Debunking Civil Liberties Hysteria

I’ve called for the repeal of the PATRIOT Act ever since its passage, on the ground that it was barely debated by Congress. However, I’ve yet to come across a substantive critique of it that holds water. I suspect that if it really were discussed by Congress, most of its provisions would turn out to be unobjectionable & would pass easily. Yet that hasn’t stopped many people from crying that civil liberties in America are at an historic low. These doomsayers would be more credible if they could give a coherent description of the Act’s contents.

I don’t claim to know all of what’s in the Act, but I recently came across this fairly good defense of it. Perhaps there are other provisions not discussed by MacDonald which are truly objectionable, but, if so, I haven’t heard what they might be.

2 thoughts on “Debunking Civil Liberties Hysteria”

  1. Is libertarianism compatible with expansion of government power over the individual? Under some circumstances, yes. Not all limitations upon government power serve liberty. For instance, a limitation upon government power prohibiting it from prosecuting murderers would hardly be compatible with liberty. Restoring the government powers necessary to prosecute murderers would be an expansion of government power, and it would be perfectly compatible with libertarianism.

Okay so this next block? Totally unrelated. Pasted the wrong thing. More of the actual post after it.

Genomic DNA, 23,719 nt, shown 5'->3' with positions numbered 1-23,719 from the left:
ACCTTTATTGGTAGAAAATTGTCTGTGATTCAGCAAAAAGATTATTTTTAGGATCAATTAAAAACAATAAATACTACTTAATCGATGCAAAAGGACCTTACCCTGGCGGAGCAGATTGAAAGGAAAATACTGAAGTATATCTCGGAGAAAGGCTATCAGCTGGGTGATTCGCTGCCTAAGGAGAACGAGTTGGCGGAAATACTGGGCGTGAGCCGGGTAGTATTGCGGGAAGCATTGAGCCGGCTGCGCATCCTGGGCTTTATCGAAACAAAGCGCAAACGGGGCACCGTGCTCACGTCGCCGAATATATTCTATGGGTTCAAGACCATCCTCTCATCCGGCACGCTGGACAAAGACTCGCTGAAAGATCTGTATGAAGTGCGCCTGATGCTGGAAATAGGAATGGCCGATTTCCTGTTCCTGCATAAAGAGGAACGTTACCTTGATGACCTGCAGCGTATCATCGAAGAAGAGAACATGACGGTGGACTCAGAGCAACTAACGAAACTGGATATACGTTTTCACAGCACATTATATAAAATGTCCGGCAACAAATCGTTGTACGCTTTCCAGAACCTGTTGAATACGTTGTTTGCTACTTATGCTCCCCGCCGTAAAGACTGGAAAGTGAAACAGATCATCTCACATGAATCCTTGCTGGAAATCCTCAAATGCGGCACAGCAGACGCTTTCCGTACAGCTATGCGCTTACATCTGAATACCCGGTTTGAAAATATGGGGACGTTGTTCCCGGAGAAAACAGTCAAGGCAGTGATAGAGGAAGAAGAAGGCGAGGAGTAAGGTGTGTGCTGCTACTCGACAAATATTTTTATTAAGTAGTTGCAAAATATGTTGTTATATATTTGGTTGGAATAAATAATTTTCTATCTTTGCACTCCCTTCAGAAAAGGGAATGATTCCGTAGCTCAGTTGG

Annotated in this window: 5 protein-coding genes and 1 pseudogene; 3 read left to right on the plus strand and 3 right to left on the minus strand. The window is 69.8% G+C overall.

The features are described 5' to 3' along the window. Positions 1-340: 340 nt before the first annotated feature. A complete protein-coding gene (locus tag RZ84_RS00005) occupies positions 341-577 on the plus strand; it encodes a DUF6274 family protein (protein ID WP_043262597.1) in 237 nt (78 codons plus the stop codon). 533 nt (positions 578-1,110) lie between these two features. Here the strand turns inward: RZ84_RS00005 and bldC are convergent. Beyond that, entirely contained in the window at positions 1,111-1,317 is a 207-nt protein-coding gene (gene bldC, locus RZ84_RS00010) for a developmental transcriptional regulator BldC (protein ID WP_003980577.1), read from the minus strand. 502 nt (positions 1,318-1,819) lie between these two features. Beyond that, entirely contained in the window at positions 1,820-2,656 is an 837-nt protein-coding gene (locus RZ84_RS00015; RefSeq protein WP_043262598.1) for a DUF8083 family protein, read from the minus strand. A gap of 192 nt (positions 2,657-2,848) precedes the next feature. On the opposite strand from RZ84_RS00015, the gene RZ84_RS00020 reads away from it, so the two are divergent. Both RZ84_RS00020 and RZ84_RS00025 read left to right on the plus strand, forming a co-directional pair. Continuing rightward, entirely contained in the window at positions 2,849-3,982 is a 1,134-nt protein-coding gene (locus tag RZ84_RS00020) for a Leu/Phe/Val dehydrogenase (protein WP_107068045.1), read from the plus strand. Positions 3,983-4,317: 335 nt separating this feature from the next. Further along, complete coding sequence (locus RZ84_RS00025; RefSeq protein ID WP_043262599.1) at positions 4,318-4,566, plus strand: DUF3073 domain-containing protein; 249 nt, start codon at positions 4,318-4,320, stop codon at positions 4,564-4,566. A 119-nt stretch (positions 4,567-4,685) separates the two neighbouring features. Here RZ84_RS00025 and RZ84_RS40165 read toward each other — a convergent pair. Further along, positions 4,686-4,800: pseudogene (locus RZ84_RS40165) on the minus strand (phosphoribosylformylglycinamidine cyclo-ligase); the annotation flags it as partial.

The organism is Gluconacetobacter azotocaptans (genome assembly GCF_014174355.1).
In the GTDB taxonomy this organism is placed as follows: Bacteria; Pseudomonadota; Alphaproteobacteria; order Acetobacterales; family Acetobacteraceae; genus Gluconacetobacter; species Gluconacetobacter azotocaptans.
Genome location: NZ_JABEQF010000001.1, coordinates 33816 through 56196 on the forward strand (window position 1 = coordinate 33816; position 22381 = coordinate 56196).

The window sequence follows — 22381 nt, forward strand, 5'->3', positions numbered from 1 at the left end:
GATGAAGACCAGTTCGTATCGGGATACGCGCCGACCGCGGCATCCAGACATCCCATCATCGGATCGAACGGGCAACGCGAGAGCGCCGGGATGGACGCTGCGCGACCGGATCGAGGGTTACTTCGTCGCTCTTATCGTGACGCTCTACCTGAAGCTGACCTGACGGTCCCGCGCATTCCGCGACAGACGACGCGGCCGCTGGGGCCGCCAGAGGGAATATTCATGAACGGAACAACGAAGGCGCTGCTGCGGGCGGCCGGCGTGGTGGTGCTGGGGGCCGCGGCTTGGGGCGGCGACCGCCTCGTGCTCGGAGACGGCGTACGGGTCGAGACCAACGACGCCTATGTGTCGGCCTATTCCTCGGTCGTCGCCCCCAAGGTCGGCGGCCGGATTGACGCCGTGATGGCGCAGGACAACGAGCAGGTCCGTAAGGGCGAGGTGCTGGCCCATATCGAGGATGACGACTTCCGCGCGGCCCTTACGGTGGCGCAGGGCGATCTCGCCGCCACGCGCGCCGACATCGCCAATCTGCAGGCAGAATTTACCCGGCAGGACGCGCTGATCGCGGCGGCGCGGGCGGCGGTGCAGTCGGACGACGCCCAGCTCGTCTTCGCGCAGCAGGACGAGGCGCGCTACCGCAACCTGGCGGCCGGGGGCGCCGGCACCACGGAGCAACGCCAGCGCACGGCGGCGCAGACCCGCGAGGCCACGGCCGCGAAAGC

Furthermore, most of the critics of the PATRIOT Act aren’t saying that it’s only the government which ought not be allowed to do the things the PATRIOT Act says it can do, they don’t want anyone else doing most of those things, either. So, it’s not as if they’re advocating restrictions upon the State so as to make way for private agencies to fill the power vacuum.

    I’m less sanguine than MacDonald about the inevitable expansion of government power in wartime, and I don’t share her “anything goes as long as there’s judicial review & political accountability” attitude. However, all the provisions of the PATRIOT Act discussed by her seem perfectly reasonable to me, with adequate care taken in their crafting to protect civil liberties while at the same time enabling the government to prosecute terrorist mass-murderers & their accomplices.

  2. “The government may expand its powers to detect terrorism without diminishing civil liberties one iota, as long as those powers remain subject to traditional restraints: statutory prerequisites for investigative action, judicial review, and political accountability. ” – MacDonald

    So would you say that libertarianism is compatible with the expansion of government power over the individual?

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